Malawian dairy investment will increase small farmers' income

By investing in Lilongwe Dairy in Malawi, Norfund will contribute to increased income for small scale farmers and access to locally produced dairy products to the Malawian population.

Norfund has recently committed 5.8 million USD in Lilongwe Dairy in Malawi.

The aim is to contribute, through capital and active ownership, to sustainability and growth of the dairy. This will further help providing stable income to farmers and meeting the increasing demand for dairy products – with local production.

Buying milk from 10.000 smallholder farmers

Lilongwe Dairy receives milk from over 10,000 small farmers, who are organized in 36 cooperatives.

By developing the dairy business, Norfund will contribute to many small scale farmers getting a turnover on their milk production, and thus increased income. This could help them work their way out of poverty.

Ellen Cathrine Rasmussen, leder avdeling for vekstkraftige virksomheter i Norfund

By facilitating increased production and higher quality based on locally produced milk, the investment will also help to replace imports. This strengthens both food security and Malawi’s trade balance.

With access to more capital, the dairy will invest in larger warehouses, increased pasteurization capacity, new packaging machines and improved distribution equipment to consumers.

-Through active ownership, Norfund will also contribute to professionalising the operation of the company by introducing better structures and control mechanisms, and put in place systems for food safety and waste management, which can both reduce expenses and increase revenues, says Rasmussen.

Making it more attractive to produce milk

Malawi is one of the world’s least developed countries, and is ranked 174th out of 189 countries on the UN Development Index. The agricultural sector accounts for 28 per cent of GDP and almost 65 per cent of total employment in Malawi.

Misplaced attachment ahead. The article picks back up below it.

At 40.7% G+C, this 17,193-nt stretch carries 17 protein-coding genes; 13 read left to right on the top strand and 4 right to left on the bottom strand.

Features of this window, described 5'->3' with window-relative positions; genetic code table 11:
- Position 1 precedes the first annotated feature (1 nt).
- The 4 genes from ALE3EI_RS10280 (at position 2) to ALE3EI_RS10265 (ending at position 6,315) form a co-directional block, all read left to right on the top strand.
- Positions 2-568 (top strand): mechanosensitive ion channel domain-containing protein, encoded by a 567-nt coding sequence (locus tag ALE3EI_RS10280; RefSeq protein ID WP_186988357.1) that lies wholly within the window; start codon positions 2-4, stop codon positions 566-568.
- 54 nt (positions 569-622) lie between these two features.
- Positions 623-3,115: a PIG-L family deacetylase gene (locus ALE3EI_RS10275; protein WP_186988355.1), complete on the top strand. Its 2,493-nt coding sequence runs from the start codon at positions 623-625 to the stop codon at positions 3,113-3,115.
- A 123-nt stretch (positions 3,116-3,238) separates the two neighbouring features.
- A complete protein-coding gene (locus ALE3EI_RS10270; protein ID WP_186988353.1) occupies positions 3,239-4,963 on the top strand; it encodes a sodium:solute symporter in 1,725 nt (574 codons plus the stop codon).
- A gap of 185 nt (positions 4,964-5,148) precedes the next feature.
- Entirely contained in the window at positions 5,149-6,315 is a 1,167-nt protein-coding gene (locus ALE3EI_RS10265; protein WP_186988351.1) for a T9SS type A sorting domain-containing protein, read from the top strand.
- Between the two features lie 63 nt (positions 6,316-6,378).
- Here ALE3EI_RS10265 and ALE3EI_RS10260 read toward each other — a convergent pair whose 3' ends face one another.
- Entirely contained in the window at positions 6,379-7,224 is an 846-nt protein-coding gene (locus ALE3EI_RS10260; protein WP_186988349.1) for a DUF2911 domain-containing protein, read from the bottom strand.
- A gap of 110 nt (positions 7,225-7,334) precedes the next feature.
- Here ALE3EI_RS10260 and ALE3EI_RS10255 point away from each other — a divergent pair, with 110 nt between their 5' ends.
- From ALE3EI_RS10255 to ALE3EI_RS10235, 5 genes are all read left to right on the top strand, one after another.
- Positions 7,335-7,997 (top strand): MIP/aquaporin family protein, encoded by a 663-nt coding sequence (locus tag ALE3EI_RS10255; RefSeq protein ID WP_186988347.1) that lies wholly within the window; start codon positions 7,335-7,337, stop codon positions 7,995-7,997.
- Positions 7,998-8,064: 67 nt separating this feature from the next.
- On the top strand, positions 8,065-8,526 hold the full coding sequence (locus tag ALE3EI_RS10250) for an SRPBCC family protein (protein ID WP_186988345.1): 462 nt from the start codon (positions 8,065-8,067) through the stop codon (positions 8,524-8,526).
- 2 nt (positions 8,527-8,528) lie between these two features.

A large part of Malawi’s population is malnourished (18.8%). Increased consumption of dairy products can be a positive contribution. The market is currently quite small, but strong growth is expected in the next few years.

Most of the farmers who supply milk to the dairy have only 1 to 3 cows each.

Low prices and lack of knowledge on how to achieve high quality milk have so far made it unattractive for small farmers to invest in milk production. Lilongwe Dairy wants to provide financing to smallholders so that they can buy more cows and invest in better capacity. Norfund also plans to contribute by co-financing cows and training for new smallholders through Norfund’s Business Support program.

For many small scale farmers in Malawi, diversification and extra income through the supply of milk can be an important insurance if the crop fails or other income is lost.

Investing in the agribusiness value chain

Norfund’s purpose is to create jobs and improve living conditions by investing in companies that promote sustainable development. The state fund has invested in the agricultural sector over several years. A few years ago, the strategy was changed, in the direction of investing more in companies higher up in the value chain.

– We see that we can make a big difference by investing in companies that make it possible for small scale farmers to sell their products, says Rasmussen.

This is Norfund’s first investment in a dairy, but it may offer Norfund an opportunity to learn and grow in the sector.

Investments in financial institutions to strengthen agriculture sector

Norfund also contributes to developing jobs in small and medium-sized enterprises, including in agriculture, by investing in banks.

Historically, traditional banks in Africa have had a low share of the loan portfolio for primary agriculture and for the agriculture value chain. Many African banks lack expertise in the area and do not have suitable loan products for such small customers.

Norfund has established the platform company Arise, which owns banks with operations in 33 countries in Africa, including Malawi, together with its Dutch sister fund, FMO, and Rabobank, a Dutch bank with special expertise in agriculture.

It is an important focus area for Arise to help banks develop customized loan products for farmers. From 2018 to 2019 alone, the banks in Arise’s portfolio had an increase in lending to primary agriculture of 10%.

Norfund also invests in microfinance, with 2.7 million loan customers in 2019. These also reach a large number of small scale farmers and micro-enterprises related to agricultural production.